BERMAN: All right, Doug Heye, we interrupted you with Sen. Jeanne Shaheen and Pat Leahy now speaking. We're asking you about the sort of bind that the administration has put Rod Rosenstein in, not just sitting here in this committee and testify for Jeff Sessions, who was supposed to be here originally. But now, he will no doubt face questions about whether or not or what he would do if the administration asks him to fire Bob Mueller.

HEYE: Sure. And I think if you're Attorney General Sessions, it's not just the Mueller question. Certainly, that will come up a lot. But what may be the bigger deal for Senate Intelligence members is whether or not there was a third undisclosed meeting with Russian officials and what that would be. What his response is to that and how the members react is going to be very important.

And I would say, for the Senate Intelligence Committee, if you go back a year ago -- I worked for Senator Richard Burr, as you know -- he was being criticized for not campaigning enough because he was so focused on doing his job as a senator. He's taking this very seriously and we saw that last week when he criticized members for not being open and honest enough. And his first words after the Comey testimony was "This isn't the beginning, this is a long process." There's going to be a lot to watch, not just today, but moving forward. Amber, what do you think? Do you think that Rosenstein, as we see him about to be questioned here, is going to stonewall? Again, like he and Rogers essentially did last week? Two questions from both Democrats and Republicans in their testimony?

AMBER PHILLIPPS, POLITICAL REPORTER WASHINGTON POST'S "THE FIX": There is no reason why he would change exactly his M.O. last week, which you're exactly right, frustrated Democrats in the Senate to no end. He, you know, clearly said -

HARLOW: And Republicans.

PHILLIPPS: And some Republicans.

[10:15:00] Democrats were quick to use it as political leverage, you know, look at this Trump administration refusing to talk to us. And I think that the purpose from the White House's point of view of having Jeff Sessions testify later today -

HARLOW: All right. Hold that thought. Let's go to House Speaker Paul Ryan answering questions about Mueller. Listen.

REP. PAUL RYAN (R), HOUSE SPEAKER: Yes. I mean, all I've heard so much are rumors, but I think in the best case for the president is to be vindicated by allowing this investigation to go on thoroughly and independently. So, I think the best advice would be to let Robert Mueller do his job.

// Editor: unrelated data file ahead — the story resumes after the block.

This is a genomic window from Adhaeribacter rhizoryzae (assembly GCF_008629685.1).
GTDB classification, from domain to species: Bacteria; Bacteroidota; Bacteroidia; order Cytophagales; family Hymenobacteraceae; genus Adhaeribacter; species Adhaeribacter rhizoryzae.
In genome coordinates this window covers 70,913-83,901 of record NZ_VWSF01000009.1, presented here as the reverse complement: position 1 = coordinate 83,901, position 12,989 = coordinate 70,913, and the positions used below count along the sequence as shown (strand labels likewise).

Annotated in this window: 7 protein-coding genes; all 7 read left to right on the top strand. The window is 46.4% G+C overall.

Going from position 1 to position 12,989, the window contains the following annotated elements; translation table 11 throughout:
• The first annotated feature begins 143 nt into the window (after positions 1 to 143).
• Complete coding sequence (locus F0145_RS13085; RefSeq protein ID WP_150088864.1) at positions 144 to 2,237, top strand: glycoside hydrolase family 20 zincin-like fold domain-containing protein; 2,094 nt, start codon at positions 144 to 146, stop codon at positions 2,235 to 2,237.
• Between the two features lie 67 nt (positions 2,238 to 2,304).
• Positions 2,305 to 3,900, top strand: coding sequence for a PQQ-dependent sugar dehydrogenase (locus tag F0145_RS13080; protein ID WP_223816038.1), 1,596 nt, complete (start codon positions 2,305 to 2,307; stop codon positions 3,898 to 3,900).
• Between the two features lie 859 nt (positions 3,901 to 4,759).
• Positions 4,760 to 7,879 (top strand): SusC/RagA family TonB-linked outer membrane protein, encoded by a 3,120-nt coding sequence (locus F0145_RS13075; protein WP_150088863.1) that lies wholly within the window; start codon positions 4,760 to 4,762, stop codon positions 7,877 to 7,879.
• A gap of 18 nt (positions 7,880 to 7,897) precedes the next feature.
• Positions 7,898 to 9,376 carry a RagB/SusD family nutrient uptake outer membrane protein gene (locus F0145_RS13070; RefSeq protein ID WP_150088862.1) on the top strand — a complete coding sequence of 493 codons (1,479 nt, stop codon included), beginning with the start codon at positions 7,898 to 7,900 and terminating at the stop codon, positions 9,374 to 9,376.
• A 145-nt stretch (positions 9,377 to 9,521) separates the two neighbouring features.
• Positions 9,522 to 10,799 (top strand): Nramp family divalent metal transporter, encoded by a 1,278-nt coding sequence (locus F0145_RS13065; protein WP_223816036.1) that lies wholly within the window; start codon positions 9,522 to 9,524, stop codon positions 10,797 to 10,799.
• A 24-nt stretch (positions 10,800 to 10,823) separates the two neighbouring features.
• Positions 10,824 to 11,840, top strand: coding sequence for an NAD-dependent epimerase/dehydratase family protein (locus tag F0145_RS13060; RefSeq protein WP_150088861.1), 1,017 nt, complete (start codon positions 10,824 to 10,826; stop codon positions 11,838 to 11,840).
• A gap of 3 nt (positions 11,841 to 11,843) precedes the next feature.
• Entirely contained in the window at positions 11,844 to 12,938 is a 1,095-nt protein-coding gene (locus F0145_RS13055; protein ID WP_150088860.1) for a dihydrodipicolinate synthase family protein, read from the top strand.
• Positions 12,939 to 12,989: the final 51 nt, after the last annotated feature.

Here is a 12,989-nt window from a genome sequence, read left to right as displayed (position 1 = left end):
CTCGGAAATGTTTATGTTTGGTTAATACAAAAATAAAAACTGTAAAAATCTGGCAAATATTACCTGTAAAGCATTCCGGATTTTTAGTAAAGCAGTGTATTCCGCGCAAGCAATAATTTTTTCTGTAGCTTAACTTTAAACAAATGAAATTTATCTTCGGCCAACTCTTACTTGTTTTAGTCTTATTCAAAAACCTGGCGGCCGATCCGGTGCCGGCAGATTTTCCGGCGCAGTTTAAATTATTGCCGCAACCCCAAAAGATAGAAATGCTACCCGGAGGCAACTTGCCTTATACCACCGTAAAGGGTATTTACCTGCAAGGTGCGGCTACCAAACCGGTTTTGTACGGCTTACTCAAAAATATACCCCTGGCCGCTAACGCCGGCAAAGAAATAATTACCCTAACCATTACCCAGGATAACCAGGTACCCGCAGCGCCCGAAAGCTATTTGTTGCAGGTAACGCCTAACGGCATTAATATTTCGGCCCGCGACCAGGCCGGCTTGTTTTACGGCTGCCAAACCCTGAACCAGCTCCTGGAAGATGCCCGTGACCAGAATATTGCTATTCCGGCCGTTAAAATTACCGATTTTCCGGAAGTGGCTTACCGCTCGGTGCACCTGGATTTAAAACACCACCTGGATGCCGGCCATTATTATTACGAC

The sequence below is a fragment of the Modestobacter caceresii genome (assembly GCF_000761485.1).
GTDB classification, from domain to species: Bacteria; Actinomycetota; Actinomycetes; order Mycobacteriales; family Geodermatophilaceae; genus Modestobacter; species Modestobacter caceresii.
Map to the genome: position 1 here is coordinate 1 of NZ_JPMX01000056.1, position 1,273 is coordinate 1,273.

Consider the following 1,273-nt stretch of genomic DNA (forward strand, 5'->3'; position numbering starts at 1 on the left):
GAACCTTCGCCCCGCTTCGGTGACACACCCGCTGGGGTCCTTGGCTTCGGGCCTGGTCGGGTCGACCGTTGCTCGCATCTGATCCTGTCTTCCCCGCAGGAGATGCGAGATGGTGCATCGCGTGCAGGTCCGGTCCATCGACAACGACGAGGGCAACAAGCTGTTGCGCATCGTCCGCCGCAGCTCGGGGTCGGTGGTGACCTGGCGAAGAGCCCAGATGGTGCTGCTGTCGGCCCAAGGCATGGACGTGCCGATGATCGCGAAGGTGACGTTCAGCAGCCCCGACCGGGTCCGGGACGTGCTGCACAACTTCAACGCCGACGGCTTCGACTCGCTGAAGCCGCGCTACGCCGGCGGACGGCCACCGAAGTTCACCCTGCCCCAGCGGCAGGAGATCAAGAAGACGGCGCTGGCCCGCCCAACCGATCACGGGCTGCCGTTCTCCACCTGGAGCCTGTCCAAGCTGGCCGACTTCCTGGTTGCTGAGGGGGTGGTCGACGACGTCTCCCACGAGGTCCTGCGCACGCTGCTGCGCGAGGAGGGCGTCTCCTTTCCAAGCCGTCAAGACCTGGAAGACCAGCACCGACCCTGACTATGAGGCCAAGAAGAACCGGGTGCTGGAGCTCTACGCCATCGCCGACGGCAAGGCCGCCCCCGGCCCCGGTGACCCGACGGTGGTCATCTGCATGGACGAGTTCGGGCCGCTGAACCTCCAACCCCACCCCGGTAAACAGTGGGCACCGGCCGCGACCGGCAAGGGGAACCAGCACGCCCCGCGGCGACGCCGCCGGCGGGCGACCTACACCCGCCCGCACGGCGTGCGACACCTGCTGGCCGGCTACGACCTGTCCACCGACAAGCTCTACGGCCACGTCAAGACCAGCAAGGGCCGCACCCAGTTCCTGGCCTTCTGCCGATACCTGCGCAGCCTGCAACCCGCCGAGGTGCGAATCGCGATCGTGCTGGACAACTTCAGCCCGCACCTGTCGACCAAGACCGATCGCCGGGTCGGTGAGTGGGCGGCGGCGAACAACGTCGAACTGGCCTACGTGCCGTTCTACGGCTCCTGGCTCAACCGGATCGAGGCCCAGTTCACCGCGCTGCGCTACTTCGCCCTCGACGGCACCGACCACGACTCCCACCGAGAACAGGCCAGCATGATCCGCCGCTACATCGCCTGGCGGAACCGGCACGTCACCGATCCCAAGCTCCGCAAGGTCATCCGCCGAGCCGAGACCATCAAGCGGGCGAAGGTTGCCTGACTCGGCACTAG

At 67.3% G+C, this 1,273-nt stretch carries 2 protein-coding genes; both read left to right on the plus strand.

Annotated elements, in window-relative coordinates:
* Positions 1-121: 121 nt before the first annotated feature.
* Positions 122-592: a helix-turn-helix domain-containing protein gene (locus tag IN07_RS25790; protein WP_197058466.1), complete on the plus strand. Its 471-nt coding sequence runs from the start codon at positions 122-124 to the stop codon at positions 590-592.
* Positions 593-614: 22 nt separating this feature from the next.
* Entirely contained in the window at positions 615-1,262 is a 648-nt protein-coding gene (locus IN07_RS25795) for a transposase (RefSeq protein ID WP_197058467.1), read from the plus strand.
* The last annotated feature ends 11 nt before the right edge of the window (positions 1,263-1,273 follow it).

QUESTION: And Mr. Speaker, (INAUDIBLE) I mean, do you think you could continue to stand by this president and -

RYAN: Oh, I'm not -


RYAN: Look, I just said it. I think the best thing to do is to let Robert Mueller do his job. I think the best vindication for the president is to let this investigation go on independently and thoroughly. That to me is the smartest thing to do, the best thing to do and that's what I think hopefully will happen.

QUESTION: On the budget, you guys are running into issues like you did last year with disagreements over -- on some number and some members are talking about (INAUDIBLE) on health care. Do you think you can get a real budget resolution that lays out your priorities and what other accomplishments (INAUDIBLE) --

RYAN: Yes, that's a good question. So the question is about the budget. Remember, with a new president in the first year, you always have an abbreviated budget season. That's just the way budgeting with a new administration works. So we always knew that we had a constricted budget in appropriations season. We're having debate right now about how much we can assist the Pentagon and the military.

So, it's not a question of more resources for the military. It's just a question of the degree of how much more resources we can dedicate to the military. That's really what this big debate is about and then we're going to have the kind of debate about what kind of, what we call reconciliation instructions, are necessary not just for tax reform, but for other kinds of things we need to make sure we're getting the budget trajectory heading the right direction.

What's the purpose of this budget, get us on a path to balance, get working on our debt problem, which is a long-term problem, rebuild the military and then put the kind of tools in place so we can maximize economic growth, the crown jewel of growing this economy -- regulatory relief. You just saw what we did with the Choice Act last week, tax reform.

We think tax reform is absolutely critical to get 3 percent economic growth, to get higher wages, to get people going to work and that is really important. That's what this budget's about. So, we have lots of priorities that we're having debate about how best we advance these priorities. We're having the kind of family conversation you have every year when we have a resolution on that, you'll know. Deirdre (ph).